2. More on the Left’s undemocratic effort to stifle free speech and opposition to its agenda…Tucker Carlson—I am not a fan, you will recall—returned to his Fox News show after a vacation that seemed more like a retreat from fire to find that the Media Matters-led sponsor boycott of his show had taken more chunks out of his sponsor base. Continue reading
Ethics Alarms does not endorse any organized boycott efforts against any product, business or organization. However, if any corporation is begging to be boycotted, it’s Starbucks…
In case you missed it:
On July 4th, six Tempe, Arizona police officers visited a local Starbucks to get some coffee. The officers paid for their beverages and stood together, sipping coffee and chatting. A barista approached one of the officers, whom she apparently knew by name because he is was a frequent customer, and informed him that a customer currently in the store “did not feel safe” because of the police presence. She asked the officers to move out of the customer’s line of sight (!) or to leave entirely.
The officers left, but apparently reported the incident to the Tempe Officers Association, which described the incident on Facebook and added,
This treatment of public safety workers could not be more disheartening. While the barista was polite, making such a request at all was offensive. Unfortunately, such treatment has become all too common in 2019. We know this is not a national policy at Starbucks Corporate and we look forward to working collaboratively with them on this important dialogue.
The Tempe Police put out their own statement:
Starbucks, proving at least that it has not completely lost its mind, quickly apologized to the Department, with a representative meeting with the police chief. The statement:
“When those officers entered the store and a customer raised a concern over their presence, they should have been welcomed and treated with dignity and the utmost respect by our partners (employees). Instead, they were made to feel unwelcome and disrespected, which is completely unacceptable,”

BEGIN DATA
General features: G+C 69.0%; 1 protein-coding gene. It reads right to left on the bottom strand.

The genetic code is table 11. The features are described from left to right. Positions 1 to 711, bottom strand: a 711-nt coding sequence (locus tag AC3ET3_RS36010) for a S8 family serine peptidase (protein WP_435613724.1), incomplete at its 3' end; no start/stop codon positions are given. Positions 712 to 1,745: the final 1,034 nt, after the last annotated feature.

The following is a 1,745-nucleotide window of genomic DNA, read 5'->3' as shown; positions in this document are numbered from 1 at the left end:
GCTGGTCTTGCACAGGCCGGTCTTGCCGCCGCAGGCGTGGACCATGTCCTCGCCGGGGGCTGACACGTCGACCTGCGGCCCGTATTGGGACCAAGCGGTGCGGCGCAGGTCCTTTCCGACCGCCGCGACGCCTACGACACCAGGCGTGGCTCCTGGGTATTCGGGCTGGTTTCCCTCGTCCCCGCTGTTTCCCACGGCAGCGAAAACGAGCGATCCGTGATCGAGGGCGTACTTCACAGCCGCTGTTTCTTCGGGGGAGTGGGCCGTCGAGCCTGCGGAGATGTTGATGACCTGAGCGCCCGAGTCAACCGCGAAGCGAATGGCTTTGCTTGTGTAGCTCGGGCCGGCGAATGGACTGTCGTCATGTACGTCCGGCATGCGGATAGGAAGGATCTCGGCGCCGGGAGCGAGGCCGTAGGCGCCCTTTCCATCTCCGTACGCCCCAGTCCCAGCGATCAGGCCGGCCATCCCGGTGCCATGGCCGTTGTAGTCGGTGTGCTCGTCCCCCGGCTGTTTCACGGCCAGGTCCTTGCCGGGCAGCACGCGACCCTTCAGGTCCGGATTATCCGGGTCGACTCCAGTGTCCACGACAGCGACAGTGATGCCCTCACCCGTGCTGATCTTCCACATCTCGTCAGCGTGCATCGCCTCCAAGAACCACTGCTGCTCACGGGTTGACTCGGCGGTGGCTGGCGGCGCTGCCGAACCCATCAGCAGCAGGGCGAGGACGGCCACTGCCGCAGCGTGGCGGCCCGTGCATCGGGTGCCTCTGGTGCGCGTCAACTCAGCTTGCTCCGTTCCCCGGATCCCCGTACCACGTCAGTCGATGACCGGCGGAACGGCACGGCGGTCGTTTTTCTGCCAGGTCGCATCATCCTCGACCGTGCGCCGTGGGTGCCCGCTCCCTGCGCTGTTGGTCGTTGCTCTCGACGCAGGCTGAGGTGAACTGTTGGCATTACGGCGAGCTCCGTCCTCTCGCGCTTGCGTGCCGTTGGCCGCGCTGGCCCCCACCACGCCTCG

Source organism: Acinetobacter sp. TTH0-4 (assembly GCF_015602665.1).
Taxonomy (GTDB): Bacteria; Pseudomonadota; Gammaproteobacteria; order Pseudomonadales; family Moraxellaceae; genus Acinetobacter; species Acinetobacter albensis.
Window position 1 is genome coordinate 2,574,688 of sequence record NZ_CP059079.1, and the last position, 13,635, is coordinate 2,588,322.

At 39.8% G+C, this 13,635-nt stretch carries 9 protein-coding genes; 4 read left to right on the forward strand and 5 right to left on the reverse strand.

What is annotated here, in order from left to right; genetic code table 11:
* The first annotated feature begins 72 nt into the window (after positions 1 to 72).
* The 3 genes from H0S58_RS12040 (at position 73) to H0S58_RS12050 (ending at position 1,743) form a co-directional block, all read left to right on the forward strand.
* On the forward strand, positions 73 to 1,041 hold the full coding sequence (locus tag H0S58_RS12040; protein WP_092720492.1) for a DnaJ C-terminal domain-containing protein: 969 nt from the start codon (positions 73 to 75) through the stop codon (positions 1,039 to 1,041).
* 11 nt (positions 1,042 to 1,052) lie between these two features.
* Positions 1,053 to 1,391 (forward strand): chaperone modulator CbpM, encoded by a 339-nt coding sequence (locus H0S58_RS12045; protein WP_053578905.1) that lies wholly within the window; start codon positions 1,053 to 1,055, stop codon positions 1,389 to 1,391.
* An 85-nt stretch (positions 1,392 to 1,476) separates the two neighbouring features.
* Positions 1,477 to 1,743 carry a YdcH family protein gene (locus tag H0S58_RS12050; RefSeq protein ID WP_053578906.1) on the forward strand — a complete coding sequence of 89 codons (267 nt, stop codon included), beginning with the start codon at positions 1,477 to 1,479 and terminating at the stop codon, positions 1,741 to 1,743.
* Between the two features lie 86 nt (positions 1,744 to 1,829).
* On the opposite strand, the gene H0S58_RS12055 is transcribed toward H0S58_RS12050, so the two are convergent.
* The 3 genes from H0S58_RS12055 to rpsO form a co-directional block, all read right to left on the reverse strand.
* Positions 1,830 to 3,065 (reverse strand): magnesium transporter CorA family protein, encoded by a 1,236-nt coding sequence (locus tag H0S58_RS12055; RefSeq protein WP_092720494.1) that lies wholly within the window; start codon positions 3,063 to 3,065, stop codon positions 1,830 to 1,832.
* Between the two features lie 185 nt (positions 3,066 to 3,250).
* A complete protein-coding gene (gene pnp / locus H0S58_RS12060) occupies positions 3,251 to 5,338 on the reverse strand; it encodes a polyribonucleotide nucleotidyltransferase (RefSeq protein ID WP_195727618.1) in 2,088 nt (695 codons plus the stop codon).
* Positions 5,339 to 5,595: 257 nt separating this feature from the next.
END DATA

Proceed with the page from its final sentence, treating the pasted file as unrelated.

Observations: Continue reading
Oberlin College deliberately set out to destroy a local bakery for insisting that laws apply to black college students. Now, in the case of Gibson’s Bakery v. Oberlin College, a jury has awarded 11 million dollars in damages to the bakery owners, and punitive damages might up the award to over 30 million.
Good. Very good. Spectacularly good.
Ethics Alarms first wrote about this awful story here. A precis:
On November 9, 2016—probably not coincidentally the day after Donald Trump was elected, throwing ultra-liberal schools like Oberlin into a ludicrously extended period of irrational fear and loathing—Jonathan Aladin, Endia Lawrence and Cecelia Whettstone were caught stealing bottles of wine from Gibson’s Bakery, a small family-owned establishment with a contract with Oberlin . As they have been duly trained by our culture, the students played the race card, initially claiming the shop had racially profiled them, and that their only misdeed was presenting fake IDs. When that wasn’t working, the three admitted their guilt and also signed statements that the store was innocent of any race-related bias. It also appears that the students punched and kicked the shopkeeper. … (Here is the police incident report.)
The day after the arrests, hundreds of students protested outside the bakery, and Oberlin’s student senate published a resolution saying Gibson’s had “a history of racial profiling and discriminatory treatment.” The Oberlin police conducted an investigation into the arrests and found “a complete lack of evidence of racism.” Over a five-year period, the bakery had pursued charges against 40 shoplifters, and only six were African-American.